Ozzie Newsome and Eric DeCosta are great team-building general managers. People severely underestimated how helpful it was to have the two of them acting as a pair of decision-makers near the end of Newsome’s tenure. Newsome always cared about depth.

He was great at finding underappreciated players. Adalius Thomas was a sixth-round pick. Players like Jameel McClain and Gus Edwards were undrafted free agents. This thing has been going on for quite some time.

DeCosta seems obsessive about stacking the roster. This doesn’t just mean finding depth, this means finding the players of the future early. This means the secondary doesn’t just have backups they have the next in line helping now. Brandon Stephens is a perfect example of that.

The Ravens have more defensive back talent than any team ever does. DeCosta built that. The only high draft pick he used was on Marlon Humphrey. Heck, he got Marcus Peters with a fifth-round pick and then signed him to a team-friendly extension.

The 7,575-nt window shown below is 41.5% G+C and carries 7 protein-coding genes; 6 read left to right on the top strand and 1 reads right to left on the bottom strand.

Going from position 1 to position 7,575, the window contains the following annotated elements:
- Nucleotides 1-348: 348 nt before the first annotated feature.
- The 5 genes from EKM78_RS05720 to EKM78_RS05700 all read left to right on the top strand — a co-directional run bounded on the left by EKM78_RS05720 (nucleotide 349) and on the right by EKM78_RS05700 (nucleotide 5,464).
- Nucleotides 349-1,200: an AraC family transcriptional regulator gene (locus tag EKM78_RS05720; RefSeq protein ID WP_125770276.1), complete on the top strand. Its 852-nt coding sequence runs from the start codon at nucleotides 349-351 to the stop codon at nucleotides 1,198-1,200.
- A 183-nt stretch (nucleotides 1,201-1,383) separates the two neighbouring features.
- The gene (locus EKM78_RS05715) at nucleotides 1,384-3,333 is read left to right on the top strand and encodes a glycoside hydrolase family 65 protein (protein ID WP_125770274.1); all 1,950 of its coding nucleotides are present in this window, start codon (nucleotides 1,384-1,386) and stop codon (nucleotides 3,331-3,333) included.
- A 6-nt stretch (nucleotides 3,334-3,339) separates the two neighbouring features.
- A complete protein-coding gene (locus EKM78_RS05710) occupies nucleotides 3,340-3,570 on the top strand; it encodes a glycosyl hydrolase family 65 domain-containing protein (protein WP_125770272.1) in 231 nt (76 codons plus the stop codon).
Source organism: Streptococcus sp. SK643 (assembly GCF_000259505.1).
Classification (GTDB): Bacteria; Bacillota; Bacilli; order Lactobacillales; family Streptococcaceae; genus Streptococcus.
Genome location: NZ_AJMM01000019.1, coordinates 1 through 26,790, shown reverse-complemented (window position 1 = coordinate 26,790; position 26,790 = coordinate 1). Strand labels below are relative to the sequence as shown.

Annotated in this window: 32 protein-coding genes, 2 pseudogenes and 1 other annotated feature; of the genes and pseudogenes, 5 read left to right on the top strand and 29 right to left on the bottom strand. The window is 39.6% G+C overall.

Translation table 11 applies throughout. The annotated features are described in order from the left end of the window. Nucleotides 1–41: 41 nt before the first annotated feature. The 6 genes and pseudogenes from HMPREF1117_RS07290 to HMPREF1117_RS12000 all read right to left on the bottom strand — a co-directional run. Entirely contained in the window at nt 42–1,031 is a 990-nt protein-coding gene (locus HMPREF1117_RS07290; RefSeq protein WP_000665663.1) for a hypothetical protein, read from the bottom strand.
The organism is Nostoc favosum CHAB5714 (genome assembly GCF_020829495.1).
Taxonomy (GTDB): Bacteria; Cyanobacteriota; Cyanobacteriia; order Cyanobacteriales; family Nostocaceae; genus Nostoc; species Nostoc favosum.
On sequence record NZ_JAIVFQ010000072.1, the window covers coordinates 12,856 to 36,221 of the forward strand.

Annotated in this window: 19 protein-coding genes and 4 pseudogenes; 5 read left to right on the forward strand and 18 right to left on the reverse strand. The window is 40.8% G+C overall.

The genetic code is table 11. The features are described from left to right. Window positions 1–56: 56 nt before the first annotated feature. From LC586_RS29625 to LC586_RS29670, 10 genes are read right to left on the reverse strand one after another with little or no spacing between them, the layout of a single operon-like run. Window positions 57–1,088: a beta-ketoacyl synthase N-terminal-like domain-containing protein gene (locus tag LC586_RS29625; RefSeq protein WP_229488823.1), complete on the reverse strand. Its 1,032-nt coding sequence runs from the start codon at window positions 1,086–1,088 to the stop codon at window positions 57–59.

The winning streak in the preseason coincides with the time the Ravens got back to drafting well. Take out the 2015 and the 2017 NFL Draft (other than their first pick- Marlon Humphrey) and the Ravens have been knocking it out of the park. 2018 may have been the Ravens’ best draft since the 1996 masterpiece that gave them Jonathan Ogden and Ray Lewis.

The stars of this preseason have come through some of that great drafting. Jaylon Ferguson is starting to look the part, Stephens and Shaun Wade are impressive rookies and all the competition on the offensive line comes from drafted players. Ty’Son Williams and Nate McCrary have been impressive running backs as undrafted free agents. Speaking of undrafted players, Ar’Darius Washington has made a name for himself in camp.

The bottom line:

Another example is the Ravens pro-personnel department. It’s not all about plucking guys out of college. Chris Westry is an example of a player who is making his second career NFL stop that has performed well in preseason play. The Dallas Cowboys had a chance to make Westry their undrafted free agent success story, now he has a real chance to stick around with the Baltimore Ravens.

The Baltimore Ravens made the playoffs in 2014, 2018, 2019, and 2020. The streak started in a 2015 season that was dreadful because of injuries more than anything else. Even in 2016 and 2017, the Ravens were in the hunt for a playoff spot. The Ravens’ principles of team building have been consistent and the back end of their depth chart is better than most organizations can compete with.